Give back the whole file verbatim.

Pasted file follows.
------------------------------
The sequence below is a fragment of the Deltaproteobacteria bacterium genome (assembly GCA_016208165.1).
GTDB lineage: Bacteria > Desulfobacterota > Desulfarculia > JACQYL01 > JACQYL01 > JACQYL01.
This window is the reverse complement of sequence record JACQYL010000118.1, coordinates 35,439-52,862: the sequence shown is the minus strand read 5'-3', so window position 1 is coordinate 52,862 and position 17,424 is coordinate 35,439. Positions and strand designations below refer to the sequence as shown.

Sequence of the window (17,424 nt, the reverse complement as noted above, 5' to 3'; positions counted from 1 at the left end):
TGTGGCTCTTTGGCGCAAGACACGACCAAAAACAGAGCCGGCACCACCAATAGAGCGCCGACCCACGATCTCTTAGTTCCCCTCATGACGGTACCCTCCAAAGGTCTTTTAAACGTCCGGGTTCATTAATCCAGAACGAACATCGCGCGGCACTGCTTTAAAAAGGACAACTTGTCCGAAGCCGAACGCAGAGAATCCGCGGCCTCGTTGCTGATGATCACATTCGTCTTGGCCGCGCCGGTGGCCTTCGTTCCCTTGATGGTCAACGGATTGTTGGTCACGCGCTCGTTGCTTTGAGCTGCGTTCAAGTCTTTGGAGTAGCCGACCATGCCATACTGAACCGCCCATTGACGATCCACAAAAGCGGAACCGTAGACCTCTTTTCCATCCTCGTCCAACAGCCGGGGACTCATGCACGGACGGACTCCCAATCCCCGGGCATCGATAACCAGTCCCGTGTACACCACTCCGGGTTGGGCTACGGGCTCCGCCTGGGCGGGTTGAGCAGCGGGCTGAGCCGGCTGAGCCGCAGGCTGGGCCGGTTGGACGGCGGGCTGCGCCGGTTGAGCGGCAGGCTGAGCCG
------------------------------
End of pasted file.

The sequence below is a fragment of the Deltaproteobacteria bacterium genome (assembly GCA_016208165.1).
GTDB lineage: Bacteria > Desulfobacterota > Desulfarculia > JACQYL01 > JACQYL01 > JACQYL01.
This window is the reverse complement of sequence record JACQYL010000118.1, coordinates 35,439-52,862: the sequence shown is the minus strand read 5'-3', so window position 1 is coordinate 52,862 and position 17,424 is coordinate 35,439. Positions and strand designations below refer to the sequence as shown.

Sequence of the window (17,424 nt, the reverse complement as noted above, 5' to 3'; positions counted from 1 at the left end):
TGTGGCTCTTTGGCGCAAGACACGACCAAAAACAGAGCCGGCACCACCAATAGAGCGCCGACCCACGATCTCTTAGTTCCCCTCATGACGGTACCCTCCAAAGGTCTTTTAAACGTCCGGGTTCATTAATCCAGAACGAACATCGCGCGGCACTGCTTTAAAAAGGACAACTTGTCCGAAGCCGAACGCAGAGAATCCGCGGCCTCGTTGCTGATGATCACATTCGTCTTGGCCGCGCCGGTGGCCTTCGTTCCCTTGATGGTCAACGGATTGTTGGTCACGCGCTCGTTGCTTTGAGCTGCGTTCAAGTCTTTGGAGTAGCCGACCATGCCATACTGAACCGCCCATTGACGATCCACAAAAGCGGAACCGTAGACCTCTTTTCCATCCTCGTCCAACAGCCGGGGACTCATGCACGGACGGACTCCCAATCCCCGGGCATCGATAACCAGTCCCGTGTACACCACTCCGGGTTGGGCTACGGGCTCCGCCTGGGCGGGTTGAGCAGCGGGCTGAGCCGGCTGAGCCGCAGGCTGGGCCGGTTGGACGGCGGGCTGCGCCGGTTGAGCGGCAGGCTGAGCCG